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Re: Exactly what does broader/narrower mean?

From: Richard Cyganiak <richard@cyganiak.de>
Date: Mon, 19 Feb 2007 21:09:54 +0100
Message-Id: <EFC2E6DE-E022-4776-A887-47369CFA28D1@cyganiak.de>
Cc: public-esw-thes@w3.org, Sören Auer <auer@informatik.uni-leipzig.de>
To: Jakob Voss <jakob.voss@gbv.de>

Jakob, Mark,

Thanks a lot for the helpful answers. That clears it up.

Richard


On 19 Feb 2007, at 16:48, Jakob Voss wrote:

> Hi Richard, hi Sören,
>
> Looks like the group of people dealing with this aspects of knowledge
> organization is small so there are always the same people ;-)
>
> You wrote:
>
>> In Wikipedia, there are often category hierarchies like this:
>>
>>     Germany
>>       |
>>       +-- German politicians
>>
>> Can this be translated to SKOS?
>>
>> If Germany and German politicians are skos:Concepts, then is there a
>> skos:broader relationship between them?
>
> Yes - the hierarchical relations between Wikipedia categories are an
> application of SKOS.
>
>> I'm a bit concerned that one isn't really a sub-topic of the other.
>>
>> To phrase the question differently: Is there a clear test to  
>> decide if A
>> skos:broader B? For RDFS class hierarchies it's simple: A
>> rdfs:subClassOf B iff all instances of A are also instances of B.  
>> What
>> would be the equivalent rule for SKOS?
>
> We don't have instances in SKOS but resources that are indexed with
> concepts. The rule in SKOS may be:
>
> A skos:narrower B if all resources that are indexed with A may also be
> indexed with B.
>
> The point is that "may also be indexed" is a much more vague  
> constraint
> than beeing an instance also - and it depends on the context of your
> application. You may index all German politicians with "Germany" so
> users will find them when searching for "Germany". But if there are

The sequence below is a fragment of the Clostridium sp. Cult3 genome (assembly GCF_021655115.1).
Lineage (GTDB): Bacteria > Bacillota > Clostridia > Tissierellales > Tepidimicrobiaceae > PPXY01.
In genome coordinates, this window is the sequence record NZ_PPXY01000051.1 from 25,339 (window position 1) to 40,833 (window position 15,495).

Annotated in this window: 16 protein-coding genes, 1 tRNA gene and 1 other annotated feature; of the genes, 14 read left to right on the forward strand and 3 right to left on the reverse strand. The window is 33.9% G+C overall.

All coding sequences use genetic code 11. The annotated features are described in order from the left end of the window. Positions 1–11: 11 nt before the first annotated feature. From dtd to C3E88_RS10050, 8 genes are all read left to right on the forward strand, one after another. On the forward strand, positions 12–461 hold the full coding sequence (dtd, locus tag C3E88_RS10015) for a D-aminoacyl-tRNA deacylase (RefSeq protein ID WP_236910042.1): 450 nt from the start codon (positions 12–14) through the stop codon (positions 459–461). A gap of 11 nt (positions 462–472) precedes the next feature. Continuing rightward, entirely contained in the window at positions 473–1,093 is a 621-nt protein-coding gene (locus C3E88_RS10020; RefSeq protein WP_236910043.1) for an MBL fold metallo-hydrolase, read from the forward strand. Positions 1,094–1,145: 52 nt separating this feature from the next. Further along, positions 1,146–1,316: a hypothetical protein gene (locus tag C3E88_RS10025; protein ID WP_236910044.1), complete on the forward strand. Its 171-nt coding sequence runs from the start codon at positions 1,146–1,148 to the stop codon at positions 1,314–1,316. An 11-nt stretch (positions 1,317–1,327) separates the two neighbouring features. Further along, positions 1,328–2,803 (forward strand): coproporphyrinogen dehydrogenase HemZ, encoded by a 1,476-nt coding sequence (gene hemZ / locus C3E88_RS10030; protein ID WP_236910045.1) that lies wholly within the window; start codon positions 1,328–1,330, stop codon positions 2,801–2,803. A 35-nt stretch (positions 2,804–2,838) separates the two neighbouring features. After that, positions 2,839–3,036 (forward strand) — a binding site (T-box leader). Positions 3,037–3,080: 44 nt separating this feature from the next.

> too
> many resources indexed with "Germany" than it's better to select a  
> more
> detailed concept - it just depends on! Alistair presented the semantic
> model of cost expansion to deal with hierarchic relations in skos when
> doing retrieval, but this is only one possible application.
>
> Do you know Sorites paradox? Consider a heap of sand from which grains
> are individually removed. If you remove a single grain of sand of  
> it, it
> still remains a heap - so you may conclude that a heap may be composed
> by just one grain of sand! This is also the nature of skos:broader:  
> its
> a vague property. This may scare traditional AI fundamentalists,  
> but it
> allows practical usage with real world resources and people with real
> world information needs.
>
> Greetings,
> Jakob
>
>
> For limited Cost Expansions see: Alistair Miles: Retrieval and the
> Semantic Web, page 32ff
> http://isegserv.itd.rl.ac.uk/retrieval/
>
> For more about Wikipedia category hierarchies see
> Voss: Collaborative thesaurus tagging the Wikipedia way.
> http://arxiv.org/abs/cs/0604036
>
> The chapter about hierarchical relations in a student paper I wrote in
> 2003 may also be of interest. Today I would not write it in the  
> same way
> but the basics still apply:
> http://eprints.rclis.org/archive/00007589/, page 28.
>
>
Received on Monday, 19 February 2007 20:10:30 GMT

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